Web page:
Pittsburgh’s two daily papers are swarming over today’s story that Super Bowl champion quarterback Ben Roethlisberger was seriously injured in a motorcycle accident — while not wearing a helmet.
The Pittsburgh Post-Gazette devoting at least 10 reporters to the story. That paper’s Web site is reportedly grabbing seven times the usual traffic for most Mondays.
“We have a lot of space set aside in print for this,” said Susan Smith, Post-Gazette managing editor. “We are also gearing up to have some extra things on the Web.” She said a Web chat with sports editor Jerry Micco was set for 4 p.m., while a slide show of Roethlisberger’s career was being posted as well.
Smith said Post-Gazette reporters working the story included four sportswriters, one business writer, three local news reporters, and two entertainment writers. “We will determine by 4:30 or 5 p.m. what the news is,” she said.
Emphasis mine, because, honestly. TEN reporters?
So much for all my arguments about how shrinking the newsroom is hurting journalism. Apparently when the story’s important enough, for example, when it’s about a millionaire who crashes a motorcycle, there’s no trouble finding all the resources newspapers can’t seem to locate when there’s an investigation to be done.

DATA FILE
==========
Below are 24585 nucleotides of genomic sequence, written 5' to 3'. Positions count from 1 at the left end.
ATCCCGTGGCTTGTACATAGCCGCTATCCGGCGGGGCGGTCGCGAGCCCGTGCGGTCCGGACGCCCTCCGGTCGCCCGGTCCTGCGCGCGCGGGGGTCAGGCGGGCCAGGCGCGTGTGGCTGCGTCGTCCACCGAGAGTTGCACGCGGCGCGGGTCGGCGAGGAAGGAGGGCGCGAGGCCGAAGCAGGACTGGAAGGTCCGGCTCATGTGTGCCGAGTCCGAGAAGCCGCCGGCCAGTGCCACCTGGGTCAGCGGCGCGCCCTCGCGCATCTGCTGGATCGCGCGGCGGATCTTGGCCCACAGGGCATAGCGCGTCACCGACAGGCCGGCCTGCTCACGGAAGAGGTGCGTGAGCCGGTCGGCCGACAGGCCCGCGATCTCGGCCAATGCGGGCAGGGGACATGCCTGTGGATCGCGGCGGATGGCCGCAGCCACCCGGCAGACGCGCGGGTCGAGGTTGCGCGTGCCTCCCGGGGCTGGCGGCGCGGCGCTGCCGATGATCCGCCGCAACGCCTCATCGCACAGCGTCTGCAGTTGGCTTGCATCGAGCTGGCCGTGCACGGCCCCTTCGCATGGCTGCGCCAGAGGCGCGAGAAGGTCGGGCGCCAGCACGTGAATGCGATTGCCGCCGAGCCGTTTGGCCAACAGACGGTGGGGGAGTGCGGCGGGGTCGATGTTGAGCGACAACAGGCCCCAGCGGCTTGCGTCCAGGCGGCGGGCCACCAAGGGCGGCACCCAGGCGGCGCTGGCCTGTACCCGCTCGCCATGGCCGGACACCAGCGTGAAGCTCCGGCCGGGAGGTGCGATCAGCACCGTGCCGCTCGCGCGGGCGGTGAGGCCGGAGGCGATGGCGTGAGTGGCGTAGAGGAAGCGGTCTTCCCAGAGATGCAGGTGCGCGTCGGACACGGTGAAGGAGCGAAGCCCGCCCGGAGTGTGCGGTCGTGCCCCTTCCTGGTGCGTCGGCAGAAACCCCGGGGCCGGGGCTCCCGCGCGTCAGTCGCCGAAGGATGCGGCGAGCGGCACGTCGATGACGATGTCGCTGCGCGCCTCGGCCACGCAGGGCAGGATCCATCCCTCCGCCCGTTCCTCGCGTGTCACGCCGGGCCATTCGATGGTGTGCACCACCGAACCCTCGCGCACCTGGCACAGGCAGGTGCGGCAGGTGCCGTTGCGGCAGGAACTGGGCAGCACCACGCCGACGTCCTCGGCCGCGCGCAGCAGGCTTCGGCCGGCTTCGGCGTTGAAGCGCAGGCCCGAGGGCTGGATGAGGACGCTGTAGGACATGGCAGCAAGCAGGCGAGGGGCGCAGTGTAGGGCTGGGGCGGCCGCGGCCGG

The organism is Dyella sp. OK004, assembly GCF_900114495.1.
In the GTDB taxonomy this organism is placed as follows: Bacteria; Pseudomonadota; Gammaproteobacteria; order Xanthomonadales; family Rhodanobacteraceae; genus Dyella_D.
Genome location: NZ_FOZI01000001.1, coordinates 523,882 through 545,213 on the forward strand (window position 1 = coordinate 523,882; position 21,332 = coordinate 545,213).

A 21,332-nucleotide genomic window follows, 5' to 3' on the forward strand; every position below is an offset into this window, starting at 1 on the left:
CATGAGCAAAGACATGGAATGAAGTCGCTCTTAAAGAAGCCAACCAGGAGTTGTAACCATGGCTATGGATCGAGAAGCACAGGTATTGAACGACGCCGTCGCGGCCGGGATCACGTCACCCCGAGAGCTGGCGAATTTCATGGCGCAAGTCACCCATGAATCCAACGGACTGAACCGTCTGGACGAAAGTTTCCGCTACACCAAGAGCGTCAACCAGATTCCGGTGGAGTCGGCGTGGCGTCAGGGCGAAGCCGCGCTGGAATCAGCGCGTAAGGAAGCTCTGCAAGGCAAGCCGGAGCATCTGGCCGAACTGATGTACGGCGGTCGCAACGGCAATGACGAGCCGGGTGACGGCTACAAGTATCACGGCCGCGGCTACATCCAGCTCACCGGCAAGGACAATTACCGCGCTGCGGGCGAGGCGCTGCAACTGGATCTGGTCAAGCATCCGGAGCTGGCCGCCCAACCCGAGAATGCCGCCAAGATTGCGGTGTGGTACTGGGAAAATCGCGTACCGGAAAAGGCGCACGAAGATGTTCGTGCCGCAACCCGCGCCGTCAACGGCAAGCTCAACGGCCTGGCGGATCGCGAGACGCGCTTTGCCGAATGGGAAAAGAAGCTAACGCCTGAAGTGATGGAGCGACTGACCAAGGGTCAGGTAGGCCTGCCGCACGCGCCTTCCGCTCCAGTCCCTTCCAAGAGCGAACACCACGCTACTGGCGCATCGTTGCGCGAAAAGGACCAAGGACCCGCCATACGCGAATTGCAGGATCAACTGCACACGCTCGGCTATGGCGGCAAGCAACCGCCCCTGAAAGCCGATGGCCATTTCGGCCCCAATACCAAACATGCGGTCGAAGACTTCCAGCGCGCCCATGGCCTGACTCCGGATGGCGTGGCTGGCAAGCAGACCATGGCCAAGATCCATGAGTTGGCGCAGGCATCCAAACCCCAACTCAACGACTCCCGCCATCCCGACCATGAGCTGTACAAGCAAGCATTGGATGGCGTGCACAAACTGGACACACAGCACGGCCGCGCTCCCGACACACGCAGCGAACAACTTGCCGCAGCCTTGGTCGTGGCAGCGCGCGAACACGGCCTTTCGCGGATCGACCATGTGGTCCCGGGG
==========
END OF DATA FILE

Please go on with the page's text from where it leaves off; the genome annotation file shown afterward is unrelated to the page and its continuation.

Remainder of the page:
(And I’m aware that this is a big story in Pittsburgh, and I’m aware that journalism isn’t a zero-sum game. Still. TEN REPORTERS. Imagine those story meetings. I can, and it makes my head go all fuzzy and muffled inside.)
This reminds me of the time a baseball fan in Chicago acted like an idiot, and the city papers went apeshit, and an out of state friend e-mailed me about the “ethical dilemma” of reporters naming the moron.
A real “ethical dilemma” would have been why three reporters had been dedicated to the story at one city daily, and seemingly the entire staff of another. A real “ethical dilemma” wouldn’t have been the usual coffeehouse crap about the definition of “public figure” and other stuff the profs can figure out for us later. A real “ethical dilemma” would have been the cubic tonnage of shit we can’t get anybody to pay attention to because everybody’s out chasing some dumbass who chased a baseball.
I’m aware now, as I was then, that fundamental questions of story emphasis and celebrity worship, not to mention a level of local focus that would make the Beaver County Tidbit look cosmopolitan, are not hot topics for the latest journalism panels. If, however, somebody would like to take on the question of why we need ten guys covering one guy who didn’t wear a helmet, I’ll attend and sit in the front row. We can cant all we want about the influence of political bias in news stories; until we start talking about laziness, parochialism and overkill, we’re just yammering to ourselves about nothing.